Bug 54962 - Apache will set incorrect Content-Length header and may serve partial files
Summary: Apache will set incorrect Content-Length header and may serve partial files
Status: NEW
Alias: None
Product: Apache httpd-2
Classification: Unclassified
Component: Core (show other bugs)
Version: 2.5-HEAD
Hardware: All All
: P2 major (vote)
Target Milestone: ---
Assignee: Apache HTTPD Bugs Mailing List
URL:
Keywords: PatchAvailable
: 47693 64834 (view as bug list)
Depends on:
Blocks:
 
Reported: 2013-05-14 05:57 UTC by Richard Fliam
Modified: 2020-10-22 10:07 UTC (History)
3 users (show)



Attachments
small program to provoke the error (839 bytes, text/x-csrc)
2020-03-27 17:12 UTC, Ståle Kristoffersen
Details
This patch solves the problem for me by getting the size from the open file descriptor. (420 bytes, patch)
2020-03-30 14:11 UTC, Ståle Kristoffersen
Details | Diff

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Description Richard Fliam 2013-05-14 05:57:51 UTC
We have several files which are moved (renamed) on top of frequently (about every 2 seconds). 

A rename or move operation is atomic in the kernel, and thus should not cause issues. However, due to the nature of the way Apache serves these files it will periodically serve an incorrect Content-Length header and a truncated file or not enough bits.

Steps to Reproduce:
Take a file, perhaps randomly generated.
Move (mv, or c rename()) a new one of differing size onto it with a relatively high frequency.

Cause:
Apache "stats" a file on receiving a request. It than opens a file descriptor for that file on line 4314 of core.c, and sets the content length header using `ap_set_content_length(r, r->finfo.size)` on 4328. This is the core of the problem, r->finfo.size is from a `stat()` that may not be the same inode.

The better (correct?) behavior is to use `fstat()` on the open file descriptor to set the Content-Length header as well as send size for sendfile etc. As file descriptors refer to an inode in most operating systems this prevents the underlying race on files which are being (atomically) updated.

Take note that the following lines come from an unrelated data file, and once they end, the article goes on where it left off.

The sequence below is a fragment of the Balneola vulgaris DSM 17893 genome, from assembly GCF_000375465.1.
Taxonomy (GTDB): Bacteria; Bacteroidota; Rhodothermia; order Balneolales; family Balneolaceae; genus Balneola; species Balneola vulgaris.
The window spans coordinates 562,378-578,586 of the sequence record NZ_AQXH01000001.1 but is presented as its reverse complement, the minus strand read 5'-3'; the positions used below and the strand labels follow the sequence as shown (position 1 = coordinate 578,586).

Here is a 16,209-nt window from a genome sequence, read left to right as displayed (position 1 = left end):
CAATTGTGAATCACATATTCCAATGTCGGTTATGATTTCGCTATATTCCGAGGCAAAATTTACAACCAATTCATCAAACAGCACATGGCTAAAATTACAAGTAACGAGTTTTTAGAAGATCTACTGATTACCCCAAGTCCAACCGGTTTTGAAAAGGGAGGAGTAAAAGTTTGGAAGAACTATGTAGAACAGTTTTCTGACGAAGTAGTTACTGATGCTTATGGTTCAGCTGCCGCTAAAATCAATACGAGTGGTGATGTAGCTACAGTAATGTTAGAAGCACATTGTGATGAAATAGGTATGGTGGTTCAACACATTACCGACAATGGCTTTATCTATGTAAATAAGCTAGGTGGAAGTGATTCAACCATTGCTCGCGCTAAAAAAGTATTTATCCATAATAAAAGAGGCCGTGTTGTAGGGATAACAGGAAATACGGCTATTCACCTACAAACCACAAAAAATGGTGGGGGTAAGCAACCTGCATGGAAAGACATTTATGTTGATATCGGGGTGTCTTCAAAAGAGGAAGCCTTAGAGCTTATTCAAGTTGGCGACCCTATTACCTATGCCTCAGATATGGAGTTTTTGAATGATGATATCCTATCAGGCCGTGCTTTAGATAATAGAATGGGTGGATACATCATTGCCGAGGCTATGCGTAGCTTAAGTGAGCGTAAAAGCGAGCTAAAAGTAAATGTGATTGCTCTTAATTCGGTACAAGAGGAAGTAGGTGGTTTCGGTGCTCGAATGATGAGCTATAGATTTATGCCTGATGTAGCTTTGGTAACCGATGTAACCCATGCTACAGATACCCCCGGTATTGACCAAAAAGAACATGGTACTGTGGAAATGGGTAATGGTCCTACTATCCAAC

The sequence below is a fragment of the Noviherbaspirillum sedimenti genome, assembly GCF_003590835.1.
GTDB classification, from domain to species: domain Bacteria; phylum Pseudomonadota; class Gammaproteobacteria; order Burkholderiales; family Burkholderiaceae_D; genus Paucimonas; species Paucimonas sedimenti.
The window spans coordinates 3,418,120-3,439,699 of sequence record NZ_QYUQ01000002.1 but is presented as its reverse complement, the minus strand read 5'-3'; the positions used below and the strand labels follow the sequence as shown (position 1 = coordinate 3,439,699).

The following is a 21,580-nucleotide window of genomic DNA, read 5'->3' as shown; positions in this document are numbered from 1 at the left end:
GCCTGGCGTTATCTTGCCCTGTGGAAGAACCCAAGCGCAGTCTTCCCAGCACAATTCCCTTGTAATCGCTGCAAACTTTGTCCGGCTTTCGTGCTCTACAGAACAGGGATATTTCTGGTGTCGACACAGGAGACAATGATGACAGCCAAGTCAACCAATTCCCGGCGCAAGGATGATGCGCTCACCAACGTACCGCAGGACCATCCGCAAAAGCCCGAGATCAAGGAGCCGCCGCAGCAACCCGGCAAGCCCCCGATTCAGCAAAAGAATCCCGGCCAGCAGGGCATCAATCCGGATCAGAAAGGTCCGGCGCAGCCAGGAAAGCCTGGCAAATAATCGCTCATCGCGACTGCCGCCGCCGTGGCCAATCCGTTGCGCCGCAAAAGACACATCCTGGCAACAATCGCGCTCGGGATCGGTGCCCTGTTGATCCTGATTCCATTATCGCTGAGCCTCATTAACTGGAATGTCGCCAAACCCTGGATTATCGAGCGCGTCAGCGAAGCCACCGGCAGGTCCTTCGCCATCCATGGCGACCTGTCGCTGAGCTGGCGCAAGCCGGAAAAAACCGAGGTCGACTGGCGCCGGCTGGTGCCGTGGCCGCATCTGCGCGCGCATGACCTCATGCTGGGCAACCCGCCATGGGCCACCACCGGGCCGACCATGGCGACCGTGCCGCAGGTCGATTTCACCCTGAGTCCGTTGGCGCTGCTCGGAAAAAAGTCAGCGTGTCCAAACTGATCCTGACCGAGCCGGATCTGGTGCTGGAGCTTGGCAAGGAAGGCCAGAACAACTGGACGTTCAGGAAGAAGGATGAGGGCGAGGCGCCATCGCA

To be clear this is not the same as having issues reading from a file that is being modified, the file is updated atomically and many other application (such as Python) handle this correctly.
Comment 1 Ståle Kristoffersen 2020-03-27 17:12:37 UTC
Created attachment 37131 [details]
small program to provoke the error

This program, compiled with gcc -o loop test.c will generate random length files.
The file "/usr/local/apache2/htdocs/test.txt" will be swapped out atomically, and will always be consistent on disk with the end of the file be the line "End of file!\n".

When fetching this through the latest Apache (compiled from httpd-2.4.41.tar.gz, apr-1.7.0.tar.gz and apr-util-1.6.1.tar.gz) it sometimes works as expected, sometimes I get a partial file (but the last line is then always "Lorem ipsum d", which is the same length as "End of line!\n").
Comment 2 Ståle Kristoffersen 2020-03-30 14:11:35 UTC
Created attachment 37135 [details]
This patch solves the problem for me by getting the size from the open file descriptor.
Comment 3 Joe Orton 2020-10-22 08:37:15 UTC
*** Bug 64834 has been marked as a duplicate of this bug. ***
Comment 4 Joe Orton 2020-10-22 08:37:27 UTC
*** Bug 47693 has been marked as a duplicate of this bug. ***
Comment 5 Joe Orton 2020-10-22 08:50:47 UTC
The problem here is that we're calling fstat() again for every request in the critical path of serving a GET request.  I don't know how much performance difference this will make on a modern server, but assume it is non-zero.

If we're going to do this it should be right after the open() so the mtime used is using correct stat data as well (and etag).